The results of the presidential runoff were still in doubt on Monday morning in Egypt, as this story was being published.
But whichever of the two candidates wins, the real victors are the country's military rulers, who have asserted their iron control–first, with a court ruling last week that dissolved parliament, and then, after the polls closed on Sunday, with an "addendum" to Egypt's interim constitution that steals most political power for the generals.
Many people described the June 14 ruling by the Supreme Constitutional Court–which also boosted the campaign of the regime's favored candidate, Ahmed Shafiq, in addition to moving against parliament–as a "judicial coup." The day before, the generals re-imposed large parts of the emergency law in force during the Mubarak dictatorship, including granting the military the authority to arrest civilians.
But the Sunday maneuver by the SCAF was an even bolder grab for power. "With the new Constitutional Declaration issued by SCAF tonight, Egypt has completed its full transition into a military dictatorship," human rights activist Hossam Bahgat wrote on Twitter.
As of 9 a.m. in Cairo on Monday, May 18, the Muslim Brotherhood's candidate Mohamed Morsi held a narrow lead over Shafiq, the last prime minister under Hosni Mubarak, according to the count kept by Ahram Online. But official results weren't expected for at least a day or two.
What isn't in dispute is that turnout for the runoff was low. A committee monitoring the vote for Egypt's lawyers syndicate said in a statement that participation didn't exceed 15 percent on the first day of elections. And voting was even lighter on the second day, according to press reports–until a final surge after the polls were kept open for several additional hours.
Some left organizations had called for a boycott of the runoff in protest, but the low participation was the result of mass disgust at the whole election charade–especially after the June 14 court decision that overturned a law to exclude Shafiq from the election, and that nullified one-third of the elections for parliament, which were dominated by the Muslim Brotherhood.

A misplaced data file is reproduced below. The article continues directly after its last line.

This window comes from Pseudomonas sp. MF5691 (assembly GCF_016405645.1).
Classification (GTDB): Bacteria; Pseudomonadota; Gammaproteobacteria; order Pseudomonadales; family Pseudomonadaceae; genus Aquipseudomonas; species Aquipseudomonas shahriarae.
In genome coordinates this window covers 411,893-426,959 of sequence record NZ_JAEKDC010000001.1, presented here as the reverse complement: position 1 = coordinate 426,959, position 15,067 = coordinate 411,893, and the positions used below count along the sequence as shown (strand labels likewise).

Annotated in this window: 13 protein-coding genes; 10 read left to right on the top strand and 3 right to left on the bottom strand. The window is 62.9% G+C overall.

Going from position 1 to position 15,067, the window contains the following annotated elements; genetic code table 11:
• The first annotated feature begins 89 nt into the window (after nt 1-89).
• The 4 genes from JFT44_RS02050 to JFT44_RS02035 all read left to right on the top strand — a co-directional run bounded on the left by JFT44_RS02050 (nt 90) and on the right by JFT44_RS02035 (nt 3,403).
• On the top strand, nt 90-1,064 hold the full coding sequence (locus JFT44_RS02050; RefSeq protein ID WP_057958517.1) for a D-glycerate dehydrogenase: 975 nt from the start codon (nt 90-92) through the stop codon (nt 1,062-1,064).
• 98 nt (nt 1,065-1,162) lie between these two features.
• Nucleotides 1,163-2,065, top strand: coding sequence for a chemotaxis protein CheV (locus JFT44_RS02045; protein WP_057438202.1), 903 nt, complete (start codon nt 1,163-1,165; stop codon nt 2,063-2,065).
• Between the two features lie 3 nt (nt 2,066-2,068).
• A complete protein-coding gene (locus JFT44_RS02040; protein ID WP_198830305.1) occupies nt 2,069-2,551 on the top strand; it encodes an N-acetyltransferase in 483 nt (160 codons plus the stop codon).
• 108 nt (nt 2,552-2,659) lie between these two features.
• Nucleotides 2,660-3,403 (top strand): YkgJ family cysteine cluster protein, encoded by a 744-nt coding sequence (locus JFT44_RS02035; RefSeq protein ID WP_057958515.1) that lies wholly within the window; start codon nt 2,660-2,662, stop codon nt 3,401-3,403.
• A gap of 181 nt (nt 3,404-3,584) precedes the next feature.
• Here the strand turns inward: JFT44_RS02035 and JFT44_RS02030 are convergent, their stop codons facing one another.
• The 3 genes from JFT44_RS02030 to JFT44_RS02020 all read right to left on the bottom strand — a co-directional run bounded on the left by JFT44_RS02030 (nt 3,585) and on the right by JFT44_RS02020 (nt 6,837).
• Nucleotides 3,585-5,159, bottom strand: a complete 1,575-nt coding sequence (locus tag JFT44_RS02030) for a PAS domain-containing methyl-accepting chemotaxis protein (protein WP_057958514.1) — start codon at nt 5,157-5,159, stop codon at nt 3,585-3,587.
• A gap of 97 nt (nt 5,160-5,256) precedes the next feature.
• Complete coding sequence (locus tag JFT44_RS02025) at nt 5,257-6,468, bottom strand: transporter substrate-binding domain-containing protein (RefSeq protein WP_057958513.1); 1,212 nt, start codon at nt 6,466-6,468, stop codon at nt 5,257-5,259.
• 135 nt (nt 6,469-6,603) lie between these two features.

"Why should I vote?" Hussein, a Cairo taxi driver, said to a reporter for Ahram Online. "My vote doesn't count and the picture is very clear–they want Shafiq, and they are going to make him the next president, whoever we vote for."
But the SCAF's power grab on Sunday night shows that Egypt's rulers were also preparing for an election they couldn't steal for Shafiq–by making sure the president has few, if any, powers.
The "annex" to the interim constitution allows the SCAF to take over the law-making responsibilities of the parliament until a new one is elected, and it gives retroactive constitutional sanction to the military's power to arrest civilians, decreed by the Interior Ministry last week. The president's control of the armed forces is subject to the veto of the SCAF.
The SCAF also gave itself broad new powers over the writing of a new constitution. The generals now have the power to appoint a new Constituent Assembly to write the document–state news media outlets were reporting that a 100-member panel had already been named.
The SCAF can contest any part of the constitution if "it is in opposition to the goals of the revolution or its basic principles…or the common principles of Egypt's past constitutions." Any such challenges have to be resolved by the assembly in 15 days, or the final word goes to the Supreme Constitutional Court–the same body, packed with men appointed by Mubarak, that did the military's dirty work in dispersing parliament last week.